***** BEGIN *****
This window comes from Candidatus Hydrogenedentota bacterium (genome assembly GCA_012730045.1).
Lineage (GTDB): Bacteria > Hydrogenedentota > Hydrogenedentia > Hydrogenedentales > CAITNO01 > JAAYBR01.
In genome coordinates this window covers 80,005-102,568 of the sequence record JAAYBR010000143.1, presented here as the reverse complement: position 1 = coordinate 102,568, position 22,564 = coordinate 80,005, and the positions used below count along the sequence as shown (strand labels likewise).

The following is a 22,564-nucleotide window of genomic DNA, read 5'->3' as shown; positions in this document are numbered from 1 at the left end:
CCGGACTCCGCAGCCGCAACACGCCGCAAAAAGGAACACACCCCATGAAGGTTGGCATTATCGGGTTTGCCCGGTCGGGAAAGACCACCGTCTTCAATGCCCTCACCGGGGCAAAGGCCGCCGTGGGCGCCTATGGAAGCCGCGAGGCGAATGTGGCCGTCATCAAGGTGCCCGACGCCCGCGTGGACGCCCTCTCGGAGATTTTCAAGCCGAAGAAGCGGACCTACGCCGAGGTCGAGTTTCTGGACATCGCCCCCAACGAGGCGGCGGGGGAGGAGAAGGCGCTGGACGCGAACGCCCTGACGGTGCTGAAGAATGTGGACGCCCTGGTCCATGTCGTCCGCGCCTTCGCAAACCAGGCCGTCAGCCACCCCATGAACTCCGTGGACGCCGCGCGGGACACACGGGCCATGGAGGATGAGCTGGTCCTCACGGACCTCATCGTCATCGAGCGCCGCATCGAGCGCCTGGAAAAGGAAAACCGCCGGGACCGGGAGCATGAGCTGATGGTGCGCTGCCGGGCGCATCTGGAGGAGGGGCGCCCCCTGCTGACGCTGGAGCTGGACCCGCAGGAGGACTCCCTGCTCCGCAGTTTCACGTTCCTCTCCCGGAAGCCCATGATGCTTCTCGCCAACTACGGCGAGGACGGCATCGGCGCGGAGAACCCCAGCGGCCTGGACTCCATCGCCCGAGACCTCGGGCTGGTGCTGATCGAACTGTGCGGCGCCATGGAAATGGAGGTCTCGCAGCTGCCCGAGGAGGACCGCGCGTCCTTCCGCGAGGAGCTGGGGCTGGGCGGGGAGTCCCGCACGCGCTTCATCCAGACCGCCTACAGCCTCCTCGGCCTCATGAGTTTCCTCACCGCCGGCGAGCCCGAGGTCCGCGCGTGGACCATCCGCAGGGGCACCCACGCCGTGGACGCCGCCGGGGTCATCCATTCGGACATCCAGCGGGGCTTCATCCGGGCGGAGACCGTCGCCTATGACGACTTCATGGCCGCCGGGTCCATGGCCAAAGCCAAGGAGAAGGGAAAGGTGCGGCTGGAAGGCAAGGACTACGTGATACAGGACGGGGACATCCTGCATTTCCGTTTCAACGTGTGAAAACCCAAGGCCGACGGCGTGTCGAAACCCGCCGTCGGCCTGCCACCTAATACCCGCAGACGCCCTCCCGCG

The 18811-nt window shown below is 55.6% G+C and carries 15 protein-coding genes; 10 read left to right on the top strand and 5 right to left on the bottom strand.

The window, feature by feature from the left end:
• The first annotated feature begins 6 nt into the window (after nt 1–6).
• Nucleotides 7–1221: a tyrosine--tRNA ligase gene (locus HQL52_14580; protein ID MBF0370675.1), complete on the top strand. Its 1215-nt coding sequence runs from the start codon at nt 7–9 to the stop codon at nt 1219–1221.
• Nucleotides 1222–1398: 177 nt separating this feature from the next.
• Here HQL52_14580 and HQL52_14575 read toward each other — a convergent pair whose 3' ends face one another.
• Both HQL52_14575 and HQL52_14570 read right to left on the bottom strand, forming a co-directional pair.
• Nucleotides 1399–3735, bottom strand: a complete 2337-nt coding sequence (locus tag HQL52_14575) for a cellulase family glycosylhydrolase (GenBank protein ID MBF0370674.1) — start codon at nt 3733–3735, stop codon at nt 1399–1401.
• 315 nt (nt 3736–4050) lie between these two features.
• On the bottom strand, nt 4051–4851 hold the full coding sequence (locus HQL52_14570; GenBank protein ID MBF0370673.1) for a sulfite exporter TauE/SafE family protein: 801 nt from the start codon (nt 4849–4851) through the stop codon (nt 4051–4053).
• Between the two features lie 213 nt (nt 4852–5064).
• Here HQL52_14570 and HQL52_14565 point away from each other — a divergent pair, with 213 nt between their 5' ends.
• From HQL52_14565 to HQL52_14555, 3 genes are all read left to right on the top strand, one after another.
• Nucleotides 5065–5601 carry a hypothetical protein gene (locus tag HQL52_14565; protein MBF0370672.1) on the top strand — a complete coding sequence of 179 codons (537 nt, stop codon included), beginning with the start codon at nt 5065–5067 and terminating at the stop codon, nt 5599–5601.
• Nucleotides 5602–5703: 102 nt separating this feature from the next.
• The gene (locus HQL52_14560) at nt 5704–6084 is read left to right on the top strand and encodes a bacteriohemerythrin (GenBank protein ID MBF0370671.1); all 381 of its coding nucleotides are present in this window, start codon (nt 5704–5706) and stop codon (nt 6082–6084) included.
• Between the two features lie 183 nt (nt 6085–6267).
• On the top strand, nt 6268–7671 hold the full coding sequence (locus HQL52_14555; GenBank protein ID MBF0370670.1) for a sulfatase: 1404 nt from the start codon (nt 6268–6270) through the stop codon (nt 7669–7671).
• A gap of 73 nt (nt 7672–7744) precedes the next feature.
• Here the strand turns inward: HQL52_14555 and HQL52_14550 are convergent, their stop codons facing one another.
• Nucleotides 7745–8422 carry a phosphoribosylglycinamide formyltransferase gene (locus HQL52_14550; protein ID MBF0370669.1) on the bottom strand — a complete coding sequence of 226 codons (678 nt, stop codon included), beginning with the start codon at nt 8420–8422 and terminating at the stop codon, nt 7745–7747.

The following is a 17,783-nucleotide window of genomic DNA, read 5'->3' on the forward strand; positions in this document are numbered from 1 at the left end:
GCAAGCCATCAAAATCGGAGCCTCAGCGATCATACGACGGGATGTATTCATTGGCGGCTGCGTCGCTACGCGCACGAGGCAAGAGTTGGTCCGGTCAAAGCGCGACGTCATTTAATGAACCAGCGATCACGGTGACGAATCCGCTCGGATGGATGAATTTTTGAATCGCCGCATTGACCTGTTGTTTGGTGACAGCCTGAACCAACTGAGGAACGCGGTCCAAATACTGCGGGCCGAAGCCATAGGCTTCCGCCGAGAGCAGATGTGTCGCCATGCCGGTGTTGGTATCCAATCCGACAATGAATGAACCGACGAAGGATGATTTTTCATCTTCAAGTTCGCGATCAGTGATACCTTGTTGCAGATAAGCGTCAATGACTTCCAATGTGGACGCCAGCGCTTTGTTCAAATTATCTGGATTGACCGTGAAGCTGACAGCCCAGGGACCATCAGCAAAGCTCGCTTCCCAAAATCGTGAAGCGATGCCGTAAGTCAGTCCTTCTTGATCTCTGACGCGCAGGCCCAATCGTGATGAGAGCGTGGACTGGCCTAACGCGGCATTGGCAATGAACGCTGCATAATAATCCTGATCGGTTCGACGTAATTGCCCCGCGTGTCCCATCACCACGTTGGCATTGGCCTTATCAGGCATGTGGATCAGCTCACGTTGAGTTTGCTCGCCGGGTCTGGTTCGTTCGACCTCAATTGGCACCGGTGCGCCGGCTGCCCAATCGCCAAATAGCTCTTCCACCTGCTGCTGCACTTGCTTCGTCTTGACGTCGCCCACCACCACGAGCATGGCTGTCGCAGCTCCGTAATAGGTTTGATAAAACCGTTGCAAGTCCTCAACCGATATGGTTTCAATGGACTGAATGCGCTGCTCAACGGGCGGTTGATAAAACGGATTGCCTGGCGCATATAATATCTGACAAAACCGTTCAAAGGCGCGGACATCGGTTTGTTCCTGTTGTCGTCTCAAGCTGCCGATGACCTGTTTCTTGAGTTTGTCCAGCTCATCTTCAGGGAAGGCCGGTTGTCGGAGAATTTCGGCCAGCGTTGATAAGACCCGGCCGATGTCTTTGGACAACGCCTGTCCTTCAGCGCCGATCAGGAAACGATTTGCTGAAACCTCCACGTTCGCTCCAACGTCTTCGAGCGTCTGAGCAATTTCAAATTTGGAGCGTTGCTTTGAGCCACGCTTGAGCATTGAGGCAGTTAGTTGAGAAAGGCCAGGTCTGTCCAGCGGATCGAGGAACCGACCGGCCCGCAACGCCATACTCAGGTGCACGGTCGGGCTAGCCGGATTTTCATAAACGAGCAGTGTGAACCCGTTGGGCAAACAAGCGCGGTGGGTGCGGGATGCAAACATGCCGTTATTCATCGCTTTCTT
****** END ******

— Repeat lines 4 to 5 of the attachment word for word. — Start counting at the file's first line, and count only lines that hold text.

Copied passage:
The following is a 22,564-nucleotide window of genomic DNA, read 5'->3' as shown; positions in this document are numbered from 1 at the left end:
CCGGACTCCGCAGCCGCAACACGCCGCAAAAAGGAACACACCCCATGAAGGTTGGCATTATCGGGTTTGCCCGGTCGGGAAAGACCACCGTCTTCAATGCCCTCACCGGGGCAAAGGCCGCCGTGGGCGCCTATGGAAGCCGCGAGGCGAATGTGGCCGTCATCAAGGTGCCCGACGCCCGCGTGGACGCCCTCTCGGAGATTTTCAAGCCGAAGAAGCGGACCTACGCCGAGGTCGAGTTTCTGGACATCGCCCCCAACGAGGCGGCGGGGGAGGAGAAGGCGCTGGACGCGAACGCCCTGACGGTGCTGAAGAATGTGGACGCCCTGGTCCATGTCGTCCGCGCCTTCGCAAACCAGGCCGTCAGCCACCCCATGAACTCCGTGGACGCCGCGCGGGACACACGGGCCATGGAGGATGAGCTGGTCCTCACGGACCTCATCGTCATCGAGCGCCGCATCGAGCGCCTGGAAAAGGAAAACCGCCGGGACCGGGAGCATGAGCTGATGGTGCGCTGCCGGGCGCATCTGGAGGAGGGGCGCCCCCTGCTGACGCTGGAGCTGGACCCGCAGGAGGACTCCCTGCTCCGCAGTTTCACGTTCCTCTCCCGGAAGCCCATGATGCTTCTCGCCAACTACGGCGAGGACGGCATCGGCGCGGAGAACCCCAGCGGCCTGGACTCCATCGCCCGAGACCTCGGGCTGGTGCTGATCGAACTGTGCGGCGCCATGGAAATGGAGGTCTCGCAGCTGCCCGAGGAGGACCGCGCGTCCTTCCGCGAGGAGCTGGGGCTGGGCGGGGAGTCCCGCACGCGCTTCATCCAGACCGCCTACAGCCTCCTCGGCCTCATGAGTTTCCTCACCGCCGGCGAGCCCGAGGTCCGCGCGTGGACCATCCGCAGGGGCACCCACGCCGTGGACGCCGCCGGGGTCATCCATTCGGACATCCAGCGGGGCTTCATCCGGGCGGAGACCGTCGCCTATGACGACTTCATGGCCGCCGGGTCCATGGCCAAAGCCAAGGAGAAGGGAAAGGTGCGGCTGGAAGGCAAGGACTACGTGATACAGGACGGGGACATCCTGCATTTCCGTTTCAACGTGTGAAAACCCAAGGCCGACGGCGTGTCGAAACCCGCCGTCGGCCTGCCACCTAATACCCGCAGACGCCCTCCCGCG